In San Diego County, an elite group of senior citizens… skateboarding?!
In any skatepark around San Diego on any given day, it’s a challenge to find someone who grew up skating on steel or dirt wheels.
But at Linda Vista Skateboard Park in September during the heat wave, there were dozens who did and fondly remembered the invention of urethane wheels in the early 1970s.
Urethane wheels are a game changer. They transformed skateboarding from a fun pastime invented by California surfers in the 1950s into a serious professional sport that reached the Olympics in 2021.
These skaters don’t recite a history book. They lived it. Now in their 50s and 60s, they are trailblazers who grew up in Southern California alongside the sport. They call their band Deathracer413, a nod to staying young and moving past the inevitable.
Doug Marker, a 61-year-old former San Diego pro, started the group in 2020 with the goal of skating at every park in the area. What started as a few weekend traveling buddies has grown into a 50-person club that includes aspiring ex-professional skaters, amateurs, a few women, the occasional child, and even a legally blind member. (He tears up.)
On October 15, they will reach a milestone – their 100th road show, which they will celebrate at Encinitas Skate Plaza aka Poods Park.
“Deathracer’s tagline is ‘One step forward, one step from death,'” Marker said on the San Diego News Fix podcast in August. “It’s all coming down to us and we’re all going to have our day, but we’re going to keep pushing forward and staying ahead, and having as much fun as possible.”
Blasting punk rock, smashing beers and jumping into swimming pools every Saturday is now a tradition. Sure, it can be dangerous – member John Uhl listed injuries: hypertensive knee, blown shoulder, blown ankle, bad wrists – but that’s what makes it fun.
“I have friends who are 65, and they still ride at a high level,” Marker said. “Don’t think we’re just driving past our house on the sidewalk. We fall into 11 foot pools, we’re still maneuvering and doing things. A lot of young kids are amazed at the level of skating we do.
Plus, it makes them feel young themselves.
Jeff Voegeli, better known as ‘Mogs’ for his love of skateboarding bumps, is 65 and got his start at Carlsbad Skate Park, which opened in 1976 and is the second oldest in the world after Surf City in Tucson, Arizona. He said these encounters made him feel like he was 6 years old again. David Skinner, 58, described the group as “a bunch of fifth graders with credit cards” to buy whatever gear they want.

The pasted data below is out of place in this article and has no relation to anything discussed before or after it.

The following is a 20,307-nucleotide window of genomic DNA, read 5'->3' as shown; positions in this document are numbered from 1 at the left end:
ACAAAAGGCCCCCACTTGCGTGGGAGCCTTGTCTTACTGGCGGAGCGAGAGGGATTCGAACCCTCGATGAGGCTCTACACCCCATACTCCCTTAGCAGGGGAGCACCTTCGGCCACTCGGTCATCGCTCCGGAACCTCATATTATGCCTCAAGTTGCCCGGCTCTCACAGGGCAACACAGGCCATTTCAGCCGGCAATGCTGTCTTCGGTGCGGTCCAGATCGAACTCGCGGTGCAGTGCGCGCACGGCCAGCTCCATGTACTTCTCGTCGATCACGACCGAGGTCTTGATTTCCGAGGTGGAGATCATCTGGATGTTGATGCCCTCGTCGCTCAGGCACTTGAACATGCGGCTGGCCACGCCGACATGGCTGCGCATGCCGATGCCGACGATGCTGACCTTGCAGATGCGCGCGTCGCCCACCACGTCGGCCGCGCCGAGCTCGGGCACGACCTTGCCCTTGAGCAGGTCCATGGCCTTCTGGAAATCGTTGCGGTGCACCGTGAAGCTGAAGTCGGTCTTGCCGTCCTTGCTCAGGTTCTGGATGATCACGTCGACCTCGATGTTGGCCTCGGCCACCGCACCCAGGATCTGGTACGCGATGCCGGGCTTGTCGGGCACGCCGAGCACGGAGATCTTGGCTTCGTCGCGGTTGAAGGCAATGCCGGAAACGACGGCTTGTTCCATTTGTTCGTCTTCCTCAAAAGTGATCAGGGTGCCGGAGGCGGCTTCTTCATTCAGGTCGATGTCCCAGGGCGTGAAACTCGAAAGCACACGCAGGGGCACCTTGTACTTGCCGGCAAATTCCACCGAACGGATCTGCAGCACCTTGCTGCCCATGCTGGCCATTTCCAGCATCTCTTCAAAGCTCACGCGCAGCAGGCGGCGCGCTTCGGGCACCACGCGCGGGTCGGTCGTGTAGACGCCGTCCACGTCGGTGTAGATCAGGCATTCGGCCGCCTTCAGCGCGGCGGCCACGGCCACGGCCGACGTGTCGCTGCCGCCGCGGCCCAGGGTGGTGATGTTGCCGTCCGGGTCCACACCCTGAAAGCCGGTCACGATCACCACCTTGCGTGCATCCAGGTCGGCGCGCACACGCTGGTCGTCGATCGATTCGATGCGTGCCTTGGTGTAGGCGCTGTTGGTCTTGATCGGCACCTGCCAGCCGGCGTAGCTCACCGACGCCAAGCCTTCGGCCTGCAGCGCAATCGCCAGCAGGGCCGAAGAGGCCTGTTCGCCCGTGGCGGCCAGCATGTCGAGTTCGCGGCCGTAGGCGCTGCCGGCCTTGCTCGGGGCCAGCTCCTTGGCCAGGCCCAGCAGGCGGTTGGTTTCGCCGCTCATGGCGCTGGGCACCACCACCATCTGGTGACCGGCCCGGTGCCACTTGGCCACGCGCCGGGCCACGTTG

Somehow, they said, skateboarding is even better now that they’re older.
“When we were kids it was all about competition, who was better than everyone else,” said 58-year-old Tommy Weatherby. “Now everyone is pushing everyone else and it’s just… more liberating. It’s just awesome. There’s no pressure. There’s no competition. Everyone just wants enjoy.
Deathracer vice president Stevy Trudeau, 57, agrees. “Now it’s really more about the brotherhood and the camaraderie that we all have together,” he said.
Hilary Kaehler is 43, one of the youngest in the group and also one of the only women. “I was looking for a group of people, non-judgmental and just fun, easy going, and these were the guys who let me in and showed me some love and cheered me on,” he said. she declared. “They’re just a great group of people.”
Although fun is a top priority, belonging to the group has meant much more to some.
Skinner, who survived stage 4 throat cancer, calls Deathracer a lifesaver. Primo, who goes by a nickname and grew up in Venice Beach with the legendary Dogtown crew, says the band helped him change his lifestyle for the better. They accepted an “LA guy” no questions asked, he said.
And that’s kind of the point. That’s a huge appeal of skateboarding: the community. They skate every Saturday, but they also bond by sharing stories and challenges.
“Skateboarders are all like family,” said Chris Boggeln, 50, who got back into skateboarding five years ago after realizing there was something missing in this life. “It doesn’t matter what color you are, what gender you are, it doesn’t matter. If you ride four wheels, you’re part of the family.
Lifelong surfer, skateboarder and photographer Lance Smith echoed that sentiment. “Wherever you go is a brotherhood,” he said. “You can go skate in Arizona or Oklahoma or go back east to the East Coast, and they’ll all welcome you with open arms because you’re a skater.”
Over the course of his life, Smith, 72, has seen the sport grow in form and style, from races and pools to freestyle, street and slalom. He saw it fade and almost die out in the 1980s before enjoying a big resurgence in the 90s and now attracting more talented women and young people than ever.
“I wouldn’t trade it for anything,” Smith said. “I have seen everything.”
When a skater becomes a Deathracer, Marker presents them with an envelope. Inside is a patch and a short letter that ends with “No age restrictions, no physical limitations, just willpower, passion and imagination”.
Every Saturday, the band is out there at a skate park in San Diego and lives those words.
That’s what it means to be a Deathracer.